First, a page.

It’s the last day of August and the joy of the Edinburgh Festival is finally ending. The happy faces drunk on artistic joy have been replaced by confused locals, unsure whether to be delighted by the opening up of the streets or to be sad that they, once again, didn’t do quite as much as they intended.
With the benefit of friends coming to visit we managed a fair dose of artistic delight this year. As ever the sad lack of that one or two particular favourites was replaced by new discoveries. Once more the BBC at Potterrow provided an eclectic mix of delight, from the joys of The Infinite Monkey Cage to the strangely fascinating mix of wordy joy of BBC Radio 3’s The Verb.
It’s the strange month of September coming now. A month where empty wallets and heavy heads lead to a lull in the usual Edinburgh joy. But first of course, we have the explodey lights, more often (and intellectually) known as the Festival Fireworks, to usher out August. Waves of colour to light up the sky shall be fired from Edinburgh castle. As ever the locals will be waiting to see how long it takes them to set fire to the hill around the castle this year.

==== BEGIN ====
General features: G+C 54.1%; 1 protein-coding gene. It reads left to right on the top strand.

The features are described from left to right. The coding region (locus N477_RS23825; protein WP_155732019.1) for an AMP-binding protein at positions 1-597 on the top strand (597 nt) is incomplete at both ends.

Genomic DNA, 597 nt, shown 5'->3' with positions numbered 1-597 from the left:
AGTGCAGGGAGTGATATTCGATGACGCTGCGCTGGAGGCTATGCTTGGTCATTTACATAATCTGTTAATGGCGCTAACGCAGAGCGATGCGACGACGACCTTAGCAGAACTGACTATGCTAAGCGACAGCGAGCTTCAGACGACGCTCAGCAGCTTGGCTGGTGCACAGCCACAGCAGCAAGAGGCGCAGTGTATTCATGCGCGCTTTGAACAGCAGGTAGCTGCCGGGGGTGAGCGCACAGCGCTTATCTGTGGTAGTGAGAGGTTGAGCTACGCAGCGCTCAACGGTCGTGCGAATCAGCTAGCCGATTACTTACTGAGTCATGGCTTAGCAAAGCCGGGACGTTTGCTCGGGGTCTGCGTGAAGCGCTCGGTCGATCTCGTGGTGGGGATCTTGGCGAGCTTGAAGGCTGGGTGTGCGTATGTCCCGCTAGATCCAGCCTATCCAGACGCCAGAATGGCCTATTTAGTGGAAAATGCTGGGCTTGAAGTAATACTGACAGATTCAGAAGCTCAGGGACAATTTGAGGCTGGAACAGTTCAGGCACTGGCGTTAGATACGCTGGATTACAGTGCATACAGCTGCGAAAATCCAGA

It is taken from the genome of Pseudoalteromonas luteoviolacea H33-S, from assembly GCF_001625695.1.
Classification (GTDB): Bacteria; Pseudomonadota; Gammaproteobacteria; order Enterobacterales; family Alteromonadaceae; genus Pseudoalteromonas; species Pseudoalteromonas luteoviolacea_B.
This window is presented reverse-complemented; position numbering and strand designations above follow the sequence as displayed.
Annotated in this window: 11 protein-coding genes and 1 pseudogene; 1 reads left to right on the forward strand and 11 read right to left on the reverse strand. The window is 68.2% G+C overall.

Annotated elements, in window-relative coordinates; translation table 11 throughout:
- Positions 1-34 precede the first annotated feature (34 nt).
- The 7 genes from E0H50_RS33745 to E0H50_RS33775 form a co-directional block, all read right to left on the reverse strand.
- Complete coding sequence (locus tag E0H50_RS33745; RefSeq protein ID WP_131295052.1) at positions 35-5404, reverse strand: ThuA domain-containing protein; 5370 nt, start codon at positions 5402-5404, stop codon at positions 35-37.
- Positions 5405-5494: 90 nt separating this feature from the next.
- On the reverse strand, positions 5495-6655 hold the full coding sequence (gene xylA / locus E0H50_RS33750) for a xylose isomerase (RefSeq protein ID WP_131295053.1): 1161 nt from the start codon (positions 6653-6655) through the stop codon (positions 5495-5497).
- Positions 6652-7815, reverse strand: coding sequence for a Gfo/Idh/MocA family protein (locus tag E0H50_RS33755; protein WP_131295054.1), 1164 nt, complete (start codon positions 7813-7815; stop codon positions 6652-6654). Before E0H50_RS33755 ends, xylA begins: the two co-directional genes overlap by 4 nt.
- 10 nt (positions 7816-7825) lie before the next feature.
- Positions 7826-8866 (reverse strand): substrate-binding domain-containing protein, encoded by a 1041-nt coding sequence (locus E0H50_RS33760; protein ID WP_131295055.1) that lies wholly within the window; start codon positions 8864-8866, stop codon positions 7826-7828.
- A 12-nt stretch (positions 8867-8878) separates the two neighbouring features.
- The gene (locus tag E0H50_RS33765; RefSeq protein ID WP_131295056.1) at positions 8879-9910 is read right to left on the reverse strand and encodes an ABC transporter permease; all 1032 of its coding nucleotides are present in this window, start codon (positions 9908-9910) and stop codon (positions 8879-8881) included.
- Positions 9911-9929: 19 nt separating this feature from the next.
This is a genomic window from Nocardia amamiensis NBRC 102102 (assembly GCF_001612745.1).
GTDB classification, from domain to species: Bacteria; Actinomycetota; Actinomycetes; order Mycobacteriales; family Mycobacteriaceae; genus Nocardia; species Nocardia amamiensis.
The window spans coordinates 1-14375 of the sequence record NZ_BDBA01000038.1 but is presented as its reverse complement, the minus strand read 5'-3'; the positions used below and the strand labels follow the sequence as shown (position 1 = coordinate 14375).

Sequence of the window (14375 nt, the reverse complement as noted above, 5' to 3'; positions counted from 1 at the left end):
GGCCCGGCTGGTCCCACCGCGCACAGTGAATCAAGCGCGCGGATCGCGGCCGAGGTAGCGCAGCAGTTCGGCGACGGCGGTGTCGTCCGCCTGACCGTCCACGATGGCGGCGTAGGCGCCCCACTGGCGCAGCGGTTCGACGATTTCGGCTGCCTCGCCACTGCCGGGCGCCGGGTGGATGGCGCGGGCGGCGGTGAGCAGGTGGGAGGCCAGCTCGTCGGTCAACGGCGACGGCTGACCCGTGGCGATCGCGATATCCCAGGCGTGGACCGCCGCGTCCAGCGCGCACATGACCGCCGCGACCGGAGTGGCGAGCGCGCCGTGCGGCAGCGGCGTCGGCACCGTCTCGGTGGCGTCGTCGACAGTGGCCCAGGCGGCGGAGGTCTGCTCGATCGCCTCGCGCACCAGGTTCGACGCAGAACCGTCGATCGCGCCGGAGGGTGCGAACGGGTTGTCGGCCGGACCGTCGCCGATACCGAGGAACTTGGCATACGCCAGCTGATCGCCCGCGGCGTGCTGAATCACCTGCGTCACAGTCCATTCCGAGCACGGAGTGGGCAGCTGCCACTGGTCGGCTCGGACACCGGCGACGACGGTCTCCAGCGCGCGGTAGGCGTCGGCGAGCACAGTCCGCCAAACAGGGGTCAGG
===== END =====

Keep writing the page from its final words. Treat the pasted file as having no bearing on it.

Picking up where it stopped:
It’s a fitting end to the best month in one of the best cities in the world. Every year I wonder at all the other things I didn’t quite get to see. Every year I’m glad that in just eleven months it comes round again. That’s eleven months of bemoaning the lack of such a deluge of shows and gigs as we’ve seen in August past. Our fair city falls back into its rhythm, sadly a rhythm that often we feel lacks the venues to do the art scene that flourishes in August justice through the rest of the year.
It’s strange that we go from a city where everything from the smallest pub to dentists (yes really) become venues for the most random of delight, to where we sometimes struggle for the locations for good gigs and shows. If there’s one legacy of the festival I’d really love to see, it would be some greater filtering down of that city wide dedication to providing venues for great art. Failing that, at least for one golden month, no matter the weather, we revel.